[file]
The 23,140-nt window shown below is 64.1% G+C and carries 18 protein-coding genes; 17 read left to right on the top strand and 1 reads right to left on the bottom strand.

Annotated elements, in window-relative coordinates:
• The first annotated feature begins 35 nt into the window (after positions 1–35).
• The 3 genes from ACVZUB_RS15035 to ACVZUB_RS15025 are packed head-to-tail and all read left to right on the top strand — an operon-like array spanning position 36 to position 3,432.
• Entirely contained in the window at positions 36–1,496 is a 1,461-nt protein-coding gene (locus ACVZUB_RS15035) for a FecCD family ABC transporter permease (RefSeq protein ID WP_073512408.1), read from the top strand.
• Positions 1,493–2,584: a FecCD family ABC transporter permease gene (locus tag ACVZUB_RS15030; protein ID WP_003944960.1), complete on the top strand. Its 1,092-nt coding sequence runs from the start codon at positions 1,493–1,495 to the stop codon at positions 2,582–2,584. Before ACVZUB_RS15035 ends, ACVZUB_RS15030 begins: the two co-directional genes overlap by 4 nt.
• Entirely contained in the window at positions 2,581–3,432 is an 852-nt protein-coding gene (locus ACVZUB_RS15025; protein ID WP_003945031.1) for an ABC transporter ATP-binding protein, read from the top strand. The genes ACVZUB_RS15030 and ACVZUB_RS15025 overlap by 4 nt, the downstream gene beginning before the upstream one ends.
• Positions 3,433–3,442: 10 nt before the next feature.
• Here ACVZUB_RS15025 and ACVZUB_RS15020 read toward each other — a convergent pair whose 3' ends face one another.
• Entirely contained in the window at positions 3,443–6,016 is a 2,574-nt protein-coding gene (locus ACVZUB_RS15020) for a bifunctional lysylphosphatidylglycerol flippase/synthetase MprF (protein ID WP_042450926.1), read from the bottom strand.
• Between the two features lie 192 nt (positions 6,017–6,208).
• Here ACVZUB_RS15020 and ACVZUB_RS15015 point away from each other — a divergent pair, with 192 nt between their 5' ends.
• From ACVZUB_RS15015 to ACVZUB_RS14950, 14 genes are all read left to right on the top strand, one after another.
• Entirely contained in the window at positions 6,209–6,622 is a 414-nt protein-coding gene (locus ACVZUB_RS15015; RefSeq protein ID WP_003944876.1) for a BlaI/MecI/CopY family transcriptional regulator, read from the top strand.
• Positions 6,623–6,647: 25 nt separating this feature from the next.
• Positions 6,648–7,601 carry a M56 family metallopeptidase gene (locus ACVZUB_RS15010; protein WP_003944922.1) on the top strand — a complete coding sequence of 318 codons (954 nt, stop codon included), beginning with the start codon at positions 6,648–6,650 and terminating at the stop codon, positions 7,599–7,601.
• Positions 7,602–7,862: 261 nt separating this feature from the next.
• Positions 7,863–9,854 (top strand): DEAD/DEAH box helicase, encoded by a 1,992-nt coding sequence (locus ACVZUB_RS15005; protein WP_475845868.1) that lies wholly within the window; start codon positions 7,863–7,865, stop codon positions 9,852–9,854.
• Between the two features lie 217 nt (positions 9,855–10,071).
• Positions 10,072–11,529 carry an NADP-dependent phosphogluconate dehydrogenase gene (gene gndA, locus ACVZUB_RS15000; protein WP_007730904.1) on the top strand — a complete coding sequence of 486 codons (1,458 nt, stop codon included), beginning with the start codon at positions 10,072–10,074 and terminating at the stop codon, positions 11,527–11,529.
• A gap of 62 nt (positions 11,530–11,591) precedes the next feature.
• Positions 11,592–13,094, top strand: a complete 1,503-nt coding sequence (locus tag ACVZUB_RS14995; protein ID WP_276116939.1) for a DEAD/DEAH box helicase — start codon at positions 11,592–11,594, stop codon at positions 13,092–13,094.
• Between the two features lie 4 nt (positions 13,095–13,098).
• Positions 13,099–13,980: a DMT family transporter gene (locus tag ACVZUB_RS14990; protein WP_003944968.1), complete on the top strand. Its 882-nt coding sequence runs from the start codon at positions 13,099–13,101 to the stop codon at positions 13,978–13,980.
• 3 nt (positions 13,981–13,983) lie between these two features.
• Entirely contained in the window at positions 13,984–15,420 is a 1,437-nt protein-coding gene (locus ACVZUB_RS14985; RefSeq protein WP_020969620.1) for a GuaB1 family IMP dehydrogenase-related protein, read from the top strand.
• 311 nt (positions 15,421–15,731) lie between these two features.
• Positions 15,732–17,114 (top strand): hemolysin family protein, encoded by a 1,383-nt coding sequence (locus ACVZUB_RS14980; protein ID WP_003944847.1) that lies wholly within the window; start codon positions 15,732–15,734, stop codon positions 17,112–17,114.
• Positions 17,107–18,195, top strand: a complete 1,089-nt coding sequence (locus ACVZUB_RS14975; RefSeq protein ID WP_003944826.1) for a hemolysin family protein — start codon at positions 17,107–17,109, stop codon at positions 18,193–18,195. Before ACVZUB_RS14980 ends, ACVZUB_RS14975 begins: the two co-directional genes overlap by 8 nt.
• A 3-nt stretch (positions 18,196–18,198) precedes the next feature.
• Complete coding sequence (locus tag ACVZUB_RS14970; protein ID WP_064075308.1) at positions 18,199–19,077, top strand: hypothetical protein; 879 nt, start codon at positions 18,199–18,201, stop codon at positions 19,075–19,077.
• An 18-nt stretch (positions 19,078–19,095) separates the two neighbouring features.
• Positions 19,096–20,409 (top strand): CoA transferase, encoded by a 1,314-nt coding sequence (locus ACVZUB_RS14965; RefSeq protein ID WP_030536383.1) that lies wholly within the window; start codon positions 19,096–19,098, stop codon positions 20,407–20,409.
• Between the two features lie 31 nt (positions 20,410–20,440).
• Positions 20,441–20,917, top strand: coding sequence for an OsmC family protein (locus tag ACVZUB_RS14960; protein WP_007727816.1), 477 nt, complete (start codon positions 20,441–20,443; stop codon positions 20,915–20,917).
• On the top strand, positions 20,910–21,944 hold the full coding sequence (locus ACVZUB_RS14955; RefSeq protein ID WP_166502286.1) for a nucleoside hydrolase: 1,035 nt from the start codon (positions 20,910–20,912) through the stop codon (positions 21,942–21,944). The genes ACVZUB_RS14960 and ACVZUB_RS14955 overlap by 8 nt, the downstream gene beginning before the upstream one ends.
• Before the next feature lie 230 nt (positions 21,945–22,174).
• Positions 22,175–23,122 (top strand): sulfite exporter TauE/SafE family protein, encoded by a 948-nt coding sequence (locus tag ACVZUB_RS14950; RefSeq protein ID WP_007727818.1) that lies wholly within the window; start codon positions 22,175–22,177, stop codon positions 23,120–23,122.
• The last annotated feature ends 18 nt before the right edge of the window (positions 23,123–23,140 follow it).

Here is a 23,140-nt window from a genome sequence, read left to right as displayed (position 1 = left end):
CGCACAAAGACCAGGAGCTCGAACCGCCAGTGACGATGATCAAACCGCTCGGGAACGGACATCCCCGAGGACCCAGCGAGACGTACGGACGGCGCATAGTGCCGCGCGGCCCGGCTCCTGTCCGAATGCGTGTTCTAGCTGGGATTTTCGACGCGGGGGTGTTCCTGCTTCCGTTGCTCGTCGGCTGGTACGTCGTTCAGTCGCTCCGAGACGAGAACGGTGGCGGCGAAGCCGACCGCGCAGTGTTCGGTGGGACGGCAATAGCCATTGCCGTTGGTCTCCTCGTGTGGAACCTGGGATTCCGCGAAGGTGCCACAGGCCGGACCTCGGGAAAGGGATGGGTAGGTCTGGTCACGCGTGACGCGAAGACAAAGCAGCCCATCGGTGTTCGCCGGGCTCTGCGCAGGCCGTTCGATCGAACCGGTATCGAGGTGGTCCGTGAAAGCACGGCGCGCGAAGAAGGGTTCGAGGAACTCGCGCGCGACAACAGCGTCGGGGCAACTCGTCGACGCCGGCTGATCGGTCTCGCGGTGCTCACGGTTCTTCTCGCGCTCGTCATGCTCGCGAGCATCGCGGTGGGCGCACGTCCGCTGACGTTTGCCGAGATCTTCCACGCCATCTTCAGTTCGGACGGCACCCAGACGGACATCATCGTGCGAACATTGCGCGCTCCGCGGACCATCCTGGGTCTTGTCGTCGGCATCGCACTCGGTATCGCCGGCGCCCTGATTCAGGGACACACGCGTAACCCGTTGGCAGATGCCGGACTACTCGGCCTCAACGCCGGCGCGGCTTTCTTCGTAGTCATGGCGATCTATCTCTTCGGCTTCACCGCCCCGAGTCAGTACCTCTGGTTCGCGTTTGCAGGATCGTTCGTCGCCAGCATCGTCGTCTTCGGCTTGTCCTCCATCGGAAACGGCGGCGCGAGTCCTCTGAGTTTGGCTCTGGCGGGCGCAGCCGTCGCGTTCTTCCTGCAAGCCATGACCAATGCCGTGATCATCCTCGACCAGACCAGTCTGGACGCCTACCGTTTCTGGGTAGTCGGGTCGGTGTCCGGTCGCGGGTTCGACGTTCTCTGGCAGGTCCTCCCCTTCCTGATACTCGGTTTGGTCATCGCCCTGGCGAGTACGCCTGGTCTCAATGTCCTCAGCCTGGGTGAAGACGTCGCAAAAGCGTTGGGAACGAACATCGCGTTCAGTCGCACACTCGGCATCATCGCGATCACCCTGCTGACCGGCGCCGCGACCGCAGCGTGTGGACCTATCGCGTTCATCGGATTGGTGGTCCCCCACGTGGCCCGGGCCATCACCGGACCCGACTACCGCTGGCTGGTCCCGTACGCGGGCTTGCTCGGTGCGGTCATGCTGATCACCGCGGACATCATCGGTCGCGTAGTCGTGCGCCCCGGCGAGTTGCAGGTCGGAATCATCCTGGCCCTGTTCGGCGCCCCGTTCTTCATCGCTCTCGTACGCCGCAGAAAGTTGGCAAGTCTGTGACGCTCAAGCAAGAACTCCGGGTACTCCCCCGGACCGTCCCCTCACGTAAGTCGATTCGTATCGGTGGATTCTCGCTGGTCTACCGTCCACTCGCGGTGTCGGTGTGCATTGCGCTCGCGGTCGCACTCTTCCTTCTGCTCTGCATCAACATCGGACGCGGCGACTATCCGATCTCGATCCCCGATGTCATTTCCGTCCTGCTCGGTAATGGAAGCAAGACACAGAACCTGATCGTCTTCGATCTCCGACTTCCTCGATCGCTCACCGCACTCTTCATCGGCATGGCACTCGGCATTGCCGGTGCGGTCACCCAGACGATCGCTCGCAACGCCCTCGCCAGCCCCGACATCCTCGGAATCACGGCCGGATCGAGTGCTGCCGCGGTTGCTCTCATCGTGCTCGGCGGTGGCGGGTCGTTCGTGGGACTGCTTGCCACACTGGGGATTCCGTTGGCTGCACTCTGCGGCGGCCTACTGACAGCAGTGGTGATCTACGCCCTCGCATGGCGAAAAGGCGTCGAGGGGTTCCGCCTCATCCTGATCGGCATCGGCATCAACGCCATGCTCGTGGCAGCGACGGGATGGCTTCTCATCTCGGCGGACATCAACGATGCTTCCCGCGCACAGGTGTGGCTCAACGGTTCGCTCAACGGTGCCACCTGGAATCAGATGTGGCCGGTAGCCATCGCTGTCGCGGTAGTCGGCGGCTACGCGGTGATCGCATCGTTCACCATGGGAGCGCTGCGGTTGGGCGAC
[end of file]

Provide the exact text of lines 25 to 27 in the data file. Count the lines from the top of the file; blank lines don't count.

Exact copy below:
• 3 nt (positions 13,981–13,983) lie between these two features.
• Entirely contained in the window at positions 13,984–15,420 is a 1,437-nt protein-coding gene (locus ACVZUB_RS14985; RefSeq protein WP_020969620.1) for a GuaB1 family IMP dehydrogenase-related protein, read from the top strand.
• 311 nt (positions 15,421–15,731) lie between these two features.